Pearl Street (Manhattan)

Pearl Street is a street in the Financial District in Lower Manhattan, running northeast from Battery Park to the Brooklyn Bridge with an interruption at Fulton Street, where Pearl Street's alignment west of Fulton Street shifts one block south of its alignment east of Fulton Street, then turning west and terminating at Centre Street.


The history of Pearl Street dates back to the early 1600s, when the Dutch first settled on the southern tip of Manhattan. Its name is an English translation of the Dutch Parelstraat (written as Paerlstraet around 1660). This street, visible on the Castello Plan along the eastern shore of New Amsterdam, was named for the many oysters found in the river. During the period of British rule, Pearl Street was known as Great Queen Street. The "Great" was used often to differentiate from Little Queen Street, which became Cedar Street in 1784.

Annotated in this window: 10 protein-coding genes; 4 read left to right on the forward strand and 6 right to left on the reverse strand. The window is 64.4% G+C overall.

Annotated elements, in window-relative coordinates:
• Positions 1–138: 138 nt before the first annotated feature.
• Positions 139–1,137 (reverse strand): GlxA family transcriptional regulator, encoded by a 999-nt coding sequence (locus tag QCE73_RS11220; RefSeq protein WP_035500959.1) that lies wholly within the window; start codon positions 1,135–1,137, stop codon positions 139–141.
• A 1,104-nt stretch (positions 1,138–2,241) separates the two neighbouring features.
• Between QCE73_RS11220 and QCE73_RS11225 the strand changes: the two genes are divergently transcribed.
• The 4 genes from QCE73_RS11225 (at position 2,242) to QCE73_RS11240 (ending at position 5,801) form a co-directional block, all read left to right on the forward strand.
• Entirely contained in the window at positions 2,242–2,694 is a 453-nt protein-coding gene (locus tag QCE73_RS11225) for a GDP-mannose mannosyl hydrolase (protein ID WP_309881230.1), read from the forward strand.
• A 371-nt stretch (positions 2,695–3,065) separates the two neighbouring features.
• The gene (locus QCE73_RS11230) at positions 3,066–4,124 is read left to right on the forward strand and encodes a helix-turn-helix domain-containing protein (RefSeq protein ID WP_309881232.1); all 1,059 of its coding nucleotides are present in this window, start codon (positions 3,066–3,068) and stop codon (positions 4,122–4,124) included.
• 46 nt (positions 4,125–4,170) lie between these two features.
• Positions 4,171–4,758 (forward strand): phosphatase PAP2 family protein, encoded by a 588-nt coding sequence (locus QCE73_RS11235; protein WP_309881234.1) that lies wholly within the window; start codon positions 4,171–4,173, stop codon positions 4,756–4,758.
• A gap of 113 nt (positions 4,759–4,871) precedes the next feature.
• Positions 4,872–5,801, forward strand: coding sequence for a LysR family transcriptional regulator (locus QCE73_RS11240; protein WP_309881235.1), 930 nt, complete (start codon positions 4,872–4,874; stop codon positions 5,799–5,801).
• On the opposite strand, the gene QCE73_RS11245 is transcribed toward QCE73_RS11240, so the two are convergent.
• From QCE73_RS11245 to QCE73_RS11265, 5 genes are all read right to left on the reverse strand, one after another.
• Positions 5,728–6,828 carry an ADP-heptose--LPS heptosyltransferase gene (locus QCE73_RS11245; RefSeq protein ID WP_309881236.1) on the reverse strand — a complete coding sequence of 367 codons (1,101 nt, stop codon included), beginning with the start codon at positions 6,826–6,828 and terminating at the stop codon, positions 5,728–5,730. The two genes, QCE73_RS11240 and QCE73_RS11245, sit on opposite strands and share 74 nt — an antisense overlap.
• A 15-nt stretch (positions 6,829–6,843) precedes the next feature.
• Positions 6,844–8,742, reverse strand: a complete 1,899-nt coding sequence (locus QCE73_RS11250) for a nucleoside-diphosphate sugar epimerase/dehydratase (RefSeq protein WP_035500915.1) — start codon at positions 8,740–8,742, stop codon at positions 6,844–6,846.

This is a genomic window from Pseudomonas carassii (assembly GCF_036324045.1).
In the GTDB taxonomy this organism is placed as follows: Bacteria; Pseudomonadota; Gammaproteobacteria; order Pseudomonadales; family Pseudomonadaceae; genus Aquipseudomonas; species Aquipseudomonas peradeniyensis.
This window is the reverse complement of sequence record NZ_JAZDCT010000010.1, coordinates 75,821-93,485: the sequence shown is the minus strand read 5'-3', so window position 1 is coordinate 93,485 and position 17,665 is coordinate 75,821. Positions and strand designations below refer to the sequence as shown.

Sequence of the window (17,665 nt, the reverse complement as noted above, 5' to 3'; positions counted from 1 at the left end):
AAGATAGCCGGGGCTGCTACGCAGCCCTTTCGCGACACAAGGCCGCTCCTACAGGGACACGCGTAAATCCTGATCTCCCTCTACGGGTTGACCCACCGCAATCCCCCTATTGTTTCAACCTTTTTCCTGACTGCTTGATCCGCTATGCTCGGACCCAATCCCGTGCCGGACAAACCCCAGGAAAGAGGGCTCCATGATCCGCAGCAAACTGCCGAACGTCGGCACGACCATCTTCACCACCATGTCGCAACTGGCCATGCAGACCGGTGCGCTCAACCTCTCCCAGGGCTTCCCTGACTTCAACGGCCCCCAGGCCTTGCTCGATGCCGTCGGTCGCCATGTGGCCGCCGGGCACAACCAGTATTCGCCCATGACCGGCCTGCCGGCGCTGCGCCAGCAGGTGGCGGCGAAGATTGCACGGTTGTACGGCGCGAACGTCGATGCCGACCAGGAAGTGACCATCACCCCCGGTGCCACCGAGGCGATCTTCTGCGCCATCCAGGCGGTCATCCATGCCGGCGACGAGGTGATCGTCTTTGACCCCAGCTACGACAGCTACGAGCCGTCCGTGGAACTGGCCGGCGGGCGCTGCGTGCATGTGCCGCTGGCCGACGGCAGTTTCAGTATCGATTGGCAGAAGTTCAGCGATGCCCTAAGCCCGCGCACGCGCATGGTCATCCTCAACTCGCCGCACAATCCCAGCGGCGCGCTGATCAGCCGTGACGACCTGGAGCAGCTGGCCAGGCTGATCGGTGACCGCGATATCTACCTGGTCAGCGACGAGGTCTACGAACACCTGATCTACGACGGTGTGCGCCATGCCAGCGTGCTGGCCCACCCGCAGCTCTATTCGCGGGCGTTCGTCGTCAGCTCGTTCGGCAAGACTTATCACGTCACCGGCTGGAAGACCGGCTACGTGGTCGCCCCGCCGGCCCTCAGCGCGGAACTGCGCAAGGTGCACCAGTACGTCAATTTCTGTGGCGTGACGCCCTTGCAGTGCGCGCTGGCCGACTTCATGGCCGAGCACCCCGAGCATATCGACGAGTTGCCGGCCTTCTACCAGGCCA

Pearl Street generally marked the original eastern shoreline of the lower part of Manhattan Island, until the latter half of the 18th century when landfill over the course of several hundred years has extended the shoreline roughly 700–900 feet (200-300m) further into the East River, first to Water Street and later to Front Street.

In the mid-1650s, a three-story tavern near what is now 73 Pearl Street became the city's first City Hall.[1]

Pearl Street Station, Thomas Edison's first power plant, and in turn the first power plant in the United States, was located at 255-257 Pearl Street. It began with one direct current generator, and it started generating electricity on September 4, 1882.

The IRT Third Avenue elevated railway ran above Pearl Street from August 26, 1878 until December 22, 1950.

New York Telephone put up a large administrative building at 375 Pearl on the north side of the street, east of the Brooklyn Bridge, in the early 1970s.

In 2014, playwright and theater artist Toni Schlesinger's "The Mystery of Pearl Street"—about the 1997 disappearance of artists Camden Sylvia and Michael Sullivan from their Pearl Street apartment following a dispute with their landlord[2]—debuted at the Dixon Place theater.

See also


  1. "Design Commission - City Hall Pre-Visit Guide". Archived from the original on 3 May 2010.
  2. Newman, Andy (February 11, 1999). "Police Search of Building Where Missing Couple Lived Is Fruitless". New York Times. New York.

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